Quality at Gillette

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Quality at Gillette Argentina

Shanean Newton

Benedictine University

Abstract

Flexible and appropriate leadership styles can be learned and are essential in total quality management. Gillette changes in culture and operations in terms of choice, practice and payoff contributed to the overall company’s success. The changing business environment required a new definition of quality that allows managers to approach quality in a way that creates value and economic worth for their employees and the company. In this paper, I will be discussing ODI (Organizational Dynamic Inc), QAT (Quality Action Teams), TQM, Change Management, and Leadership as it relates to Gillette.

1. What principles and practices have allowed quality to flourish at Gillette in Argentina over the years? Gillette hired an outside company called Organizational Dynamic Inc and they specialized in consulting and training. They developed the quality initiative for Gillette. Argentina started applying both the ODI approach with teams as well as the contract approach. To prepare them for the quality action teams (QATs), employees received specialized training in a four-phase problem-solving process, called FADE. The phases were:

1. Focus – development of a problem statement.
2. Analyze – use of data to understand the magnitude of the problem. 3. Develop – determination of a solution and implementation plan. 4. Execute -- implementation of the plan and measurement of its impact.

Gillette implemented formalized training and development of its employees (team leads) in the following areas:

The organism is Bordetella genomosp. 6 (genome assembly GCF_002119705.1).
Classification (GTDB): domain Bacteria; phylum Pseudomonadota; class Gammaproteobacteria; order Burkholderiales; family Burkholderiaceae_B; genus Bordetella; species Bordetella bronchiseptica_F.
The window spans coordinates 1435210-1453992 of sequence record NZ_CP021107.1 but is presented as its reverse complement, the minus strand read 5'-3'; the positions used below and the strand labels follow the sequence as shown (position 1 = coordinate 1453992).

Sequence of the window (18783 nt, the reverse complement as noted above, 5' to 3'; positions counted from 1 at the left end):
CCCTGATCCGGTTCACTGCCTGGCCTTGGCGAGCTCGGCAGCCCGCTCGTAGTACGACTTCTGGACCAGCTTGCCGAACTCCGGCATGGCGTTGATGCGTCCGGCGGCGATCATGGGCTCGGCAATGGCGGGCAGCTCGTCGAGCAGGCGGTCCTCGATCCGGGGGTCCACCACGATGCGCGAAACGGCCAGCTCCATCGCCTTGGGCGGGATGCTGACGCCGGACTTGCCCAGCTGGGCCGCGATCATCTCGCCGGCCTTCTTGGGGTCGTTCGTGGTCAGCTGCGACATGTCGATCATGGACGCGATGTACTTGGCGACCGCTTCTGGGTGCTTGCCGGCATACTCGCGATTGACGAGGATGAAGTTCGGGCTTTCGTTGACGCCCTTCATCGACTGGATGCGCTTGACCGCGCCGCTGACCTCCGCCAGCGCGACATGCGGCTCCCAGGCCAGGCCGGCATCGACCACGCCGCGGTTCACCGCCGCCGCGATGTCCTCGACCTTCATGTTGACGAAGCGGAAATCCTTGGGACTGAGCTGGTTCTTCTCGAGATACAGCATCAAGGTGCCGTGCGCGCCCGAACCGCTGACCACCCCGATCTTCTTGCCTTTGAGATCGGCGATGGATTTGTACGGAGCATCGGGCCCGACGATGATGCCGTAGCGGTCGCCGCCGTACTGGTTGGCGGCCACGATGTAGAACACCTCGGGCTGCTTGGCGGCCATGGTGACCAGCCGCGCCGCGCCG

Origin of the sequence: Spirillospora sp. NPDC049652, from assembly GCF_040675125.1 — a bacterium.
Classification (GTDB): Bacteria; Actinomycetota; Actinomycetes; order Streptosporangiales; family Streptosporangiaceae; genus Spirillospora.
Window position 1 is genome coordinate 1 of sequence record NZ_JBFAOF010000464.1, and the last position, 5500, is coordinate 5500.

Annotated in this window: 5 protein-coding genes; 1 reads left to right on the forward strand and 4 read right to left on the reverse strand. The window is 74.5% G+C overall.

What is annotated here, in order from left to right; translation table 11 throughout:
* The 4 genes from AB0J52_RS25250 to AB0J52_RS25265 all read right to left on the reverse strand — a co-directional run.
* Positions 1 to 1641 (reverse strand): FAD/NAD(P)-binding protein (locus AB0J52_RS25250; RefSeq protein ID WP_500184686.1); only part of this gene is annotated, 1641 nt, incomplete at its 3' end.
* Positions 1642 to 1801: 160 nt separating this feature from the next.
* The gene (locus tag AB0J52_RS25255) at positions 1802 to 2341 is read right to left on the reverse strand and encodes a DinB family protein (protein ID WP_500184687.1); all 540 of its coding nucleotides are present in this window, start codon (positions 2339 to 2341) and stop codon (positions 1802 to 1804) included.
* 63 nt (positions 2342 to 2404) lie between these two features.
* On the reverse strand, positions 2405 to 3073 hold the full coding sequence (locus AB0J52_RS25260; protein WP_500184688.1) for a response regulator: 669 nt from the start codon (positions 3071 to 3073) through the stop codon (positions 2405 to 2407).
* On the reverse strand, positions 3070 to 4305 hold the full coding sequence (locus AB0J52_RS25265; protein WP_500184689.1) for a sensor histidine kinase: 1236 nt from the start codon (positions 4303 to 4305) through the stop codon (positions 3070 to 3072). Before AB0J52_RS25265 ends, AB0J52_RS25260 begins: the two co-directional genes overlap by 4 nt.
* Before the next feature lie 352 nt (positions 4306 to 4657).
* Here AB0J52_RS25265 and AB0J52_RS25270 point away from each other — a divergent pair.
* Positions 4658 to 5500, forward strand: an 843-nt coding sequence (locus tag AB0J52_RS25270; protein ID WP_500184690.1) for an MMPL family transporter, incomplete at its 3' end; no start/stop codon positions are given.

• Group dynamics ( Forming, Storming, Norming, Performing, Adjourning) • Leadership skills (Providing direction, implementing plans, and motivating people) • Effective meetings(Properly organize and conduct meetings to contribute to organizational effectiveness) • Group conflict (Members often challenge group goals and struggle for power)

QAT members were also trained in the seven basic quality tools (check sheets, control charts, fishbone diagrams, histograms, Pareto charts, run charts, and scatter diagrams) as well as brainstorming, force-field analysis (identification of the forces and factors that support or work against the solution to a problem), and cost-benefit analysis.

Once the quality action teams were underway, the steering committee turned its attention to the early problems endemic to most TQM programs: getting full management support, increasing participation, execution of objectives with a sense of urgency, and sustaining momentum.

The council’s support enabled the steering committee to develop its own esprit de corps. Made up of important and well-respected managers from each functional area, facilitated by the TQM manager and led by the program director, the steering committee worked as a collegial body that conducted TQM in the company.

To increase the likelihood of successful execution of team objectives, the following new steps were created:

• The steering committee would create annual objectives for the TQM program.

• Teams were required to specify early in their process how their efforts would contribute to business outcomes. • The team’s task would not be concluded until they made a presentation concerning their work and its benefits to the Operating Committee.

To sustain the momentum that the TQM program developed at Gillette Argentina, Walker initiated two new aspects of the effort in 1994 and 1995.

• The first was the inclusion of TQM participation measures in the annual performance appraisal.

• The second was the creation of a special recognition program called quality stars. The steering committee created a Star of Quality award that would be given annually to four employees from different parts of the company who contributed the most that year to TQM in Argentina.

In addition to this, the...
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